So this is my dining room table. Lil’ scary, huh? It’s my actual December to do list in 3D form. Which is, unfortunately, how I operate best. Well, it’s how I operate anyway. I suppose best is debatable. I am very visual and very tactile and I seem to need a physical reminder of the tasks before me. The problem is I also have to do things in chunks. And there just don’t seem to be enough chunks of time these days!
What you won’t see in this room or anywhere else in my house yet are Christmas decorations. I know! It’s kind of sad. And I really love decorating for the holidays, so I will, eventually. Soon. But first I am determined to end the year on an organized note, so I simply cannot decorate until some of the projects on the dining room table are complete.
I must tell you that I want to decorate so badly. So much more than I want to go through insurance paperwork and bills and even Christmas shopping. It’s taken a long time for me to get to the point of knowing my limits, but I am making progress. I know my time and energy are not boundless. And I know that this year staying sane through the holidays means that I simply have got to finish some things first before I start something new.
So I am saying no to myself and my natural inclination to try and do it all. I am focusing on the long-term goals I have for me and my family beyond the holiday and on the short-term goal I have for a mellow Christmas break. I think a calm and merry mom is a better gift for my son than a well-decorated house. But it’s hard to say no, isn’t it? Or to say no to the right things.
“Deciding what not to do is as important as deciding what to do.” (Steve Jobs)
I am learning that if you say yes to the wrong things then you don’t leave enough time for the things that matter most. I realized recently that I was saying no to my son a lot. “No, sorry, I can’t snuggle – I still have work to do.” “Not right now, I need to get some things done.” Nothing crazy. All pretty valid. All somewhat mundane. Some things were real deadlines, others were self-created pressures. But if my son is what matters most to me then why am constantly putting him on the no list when it comes to prioritizing my time?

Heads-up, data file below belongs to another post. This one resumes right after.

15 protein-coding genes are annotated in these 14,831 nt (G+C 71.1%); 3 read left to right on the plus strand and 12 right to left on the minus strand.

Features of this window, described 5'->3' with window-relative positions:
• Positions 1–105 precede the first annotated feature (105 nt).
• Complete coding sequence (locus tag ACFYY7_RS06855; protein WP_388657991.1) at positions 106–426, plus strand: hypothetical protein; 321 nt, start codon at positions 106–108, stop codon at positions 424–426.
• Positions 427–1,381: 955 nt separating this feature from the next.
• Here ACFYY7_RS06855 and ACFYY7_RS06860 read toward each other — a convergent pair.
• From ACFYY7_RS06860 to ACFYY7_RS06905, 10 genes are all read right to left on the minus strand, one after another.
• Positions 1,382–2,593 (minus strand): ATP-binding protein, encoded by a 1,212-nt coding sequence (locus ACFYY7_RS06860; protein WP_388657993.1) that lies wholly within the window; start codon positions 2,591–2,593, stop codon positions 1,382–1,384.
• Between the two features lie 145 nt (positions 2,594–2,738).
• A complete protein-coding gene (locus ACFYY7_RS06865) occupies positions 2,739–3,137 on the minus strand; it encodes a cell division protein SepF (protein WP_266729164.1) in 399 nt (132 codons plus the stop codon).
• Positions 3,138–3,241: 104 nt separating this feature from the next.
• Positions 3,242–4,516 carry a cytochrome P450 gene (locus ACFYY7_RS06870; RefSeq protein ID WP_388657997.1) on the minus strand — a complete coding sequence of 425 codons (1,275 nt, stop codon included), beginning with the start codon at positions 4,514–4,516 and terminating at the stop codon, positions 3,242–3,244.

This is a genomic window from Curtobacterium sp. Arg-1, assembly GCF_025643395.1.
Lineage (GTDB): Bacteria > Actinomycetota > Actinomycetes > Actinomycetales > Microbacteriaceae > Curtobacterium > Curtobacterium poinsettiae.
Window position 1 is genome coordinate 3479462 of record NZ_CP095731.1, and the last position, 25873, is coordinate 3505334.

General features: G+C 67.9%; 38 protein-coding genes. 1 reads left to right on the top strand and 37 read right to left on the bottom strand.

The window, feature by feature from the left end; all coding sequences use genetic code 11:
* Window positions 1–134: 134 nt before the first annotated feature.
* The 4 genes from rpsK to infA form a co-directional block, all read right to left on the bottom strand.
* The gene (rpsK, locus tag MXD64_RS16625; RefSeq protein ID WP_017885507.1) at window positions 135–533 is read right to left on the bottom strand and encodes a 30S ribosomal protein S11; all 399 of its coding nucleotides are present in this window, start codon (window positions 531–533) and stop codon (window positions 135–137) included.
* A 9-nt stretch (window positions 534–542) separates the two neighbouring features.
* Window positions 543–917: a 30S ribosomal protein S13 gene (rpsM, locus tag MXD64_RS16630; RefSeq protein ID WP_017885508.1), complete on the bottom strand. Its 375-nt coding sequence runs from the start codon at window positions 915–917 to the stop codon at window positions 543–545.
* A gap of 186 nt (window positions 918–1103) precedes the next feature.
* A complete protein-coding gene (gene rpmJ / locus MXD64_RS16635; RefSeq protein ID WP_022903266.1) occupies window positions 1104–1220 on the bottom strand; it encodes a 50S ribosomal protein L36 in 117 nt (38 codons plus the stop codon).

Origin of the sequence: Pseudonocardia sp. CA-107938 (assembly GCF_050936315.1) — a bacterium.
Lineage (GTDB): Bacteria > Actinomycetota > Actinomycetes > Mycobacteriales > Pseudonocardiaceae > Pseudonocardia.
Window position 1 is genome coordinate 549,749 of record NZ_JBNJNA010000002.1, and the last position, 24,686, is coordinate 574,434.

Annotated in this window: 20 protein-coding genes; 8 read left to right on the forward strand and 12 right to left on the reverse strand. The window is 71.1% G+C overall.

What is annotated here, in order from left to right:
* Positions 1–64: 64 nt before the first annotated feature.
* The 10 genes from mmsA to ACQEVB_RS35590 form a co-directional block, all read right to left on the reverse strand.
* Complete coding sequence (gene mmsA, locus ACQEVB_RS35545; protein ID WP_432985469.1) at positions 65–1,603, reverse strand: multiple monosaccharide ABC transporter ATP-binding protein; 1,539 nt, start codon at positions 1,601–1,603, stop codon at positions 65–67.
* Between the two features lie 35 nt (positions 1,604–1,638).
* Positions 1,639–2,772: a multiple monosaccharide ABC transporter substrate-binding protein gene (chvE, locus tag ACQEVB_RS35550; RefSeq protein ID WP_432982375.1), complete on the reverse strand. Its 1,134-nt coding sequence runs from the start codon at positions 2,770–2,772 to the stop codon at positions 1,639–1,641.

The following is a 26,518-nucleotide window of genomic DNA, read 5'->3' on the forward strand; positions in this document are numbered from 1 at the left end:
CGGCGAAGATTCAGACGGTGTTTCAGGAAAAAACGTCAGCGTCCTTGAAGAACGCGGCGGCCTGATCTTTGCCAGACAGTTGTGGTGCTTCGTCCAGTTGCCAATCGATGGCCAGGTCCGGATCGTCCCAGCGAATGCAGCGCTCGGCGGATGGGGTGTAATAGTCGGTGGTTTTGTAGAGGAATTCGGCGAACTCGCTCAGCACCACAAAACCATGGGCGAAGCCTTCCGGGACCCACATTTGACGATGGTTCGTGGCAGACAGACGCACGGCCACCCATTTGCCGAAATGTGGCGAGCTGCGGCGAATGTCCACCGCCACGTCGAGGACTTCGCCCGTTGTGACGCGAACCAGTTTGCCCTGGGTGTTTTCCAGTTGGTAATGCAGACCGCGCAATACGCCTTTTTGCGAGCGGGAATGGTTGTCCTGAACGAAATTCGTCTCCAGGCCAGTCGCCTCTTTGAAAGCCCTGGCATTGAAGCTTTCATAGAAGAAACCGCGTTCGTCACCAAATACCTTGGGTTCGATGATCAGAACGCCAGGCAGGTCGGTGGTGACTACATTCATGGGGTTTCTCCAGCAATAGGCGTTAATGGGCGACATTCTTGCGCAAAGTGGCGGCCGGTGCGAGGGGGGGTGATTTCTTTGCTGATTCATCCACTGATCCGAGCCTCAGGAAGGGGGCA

When he was little I realized if I gave him 30 minutes of devoted playtime our day went smoother and his needs were better fulfilled. I am trying to get back to that. If I don’t have 30 minutes of uninterrupted time for just him that seems really sad. So that is part of the reason I am on a mission to end this year on an organized note and to not burn myself out even if that means minimal holiday décor. I am saying no now, so I can, hopefully, say yes a lot more in the year to come.
How about you? Having trouble learning how to say no? Feeling resentful or pressured to say yes to things that are not your top priority? Alexandra Franzen offers the best advice on How to Say No to Anyone (Even a Good Friend).
To read more about the relationship between ‘Saying No” and time management: http://www.forbes.com/sites/francesbooth/2014/05/27/top-10-ways-to-say-no-and-save-time/. This short article is full of practical suggestions.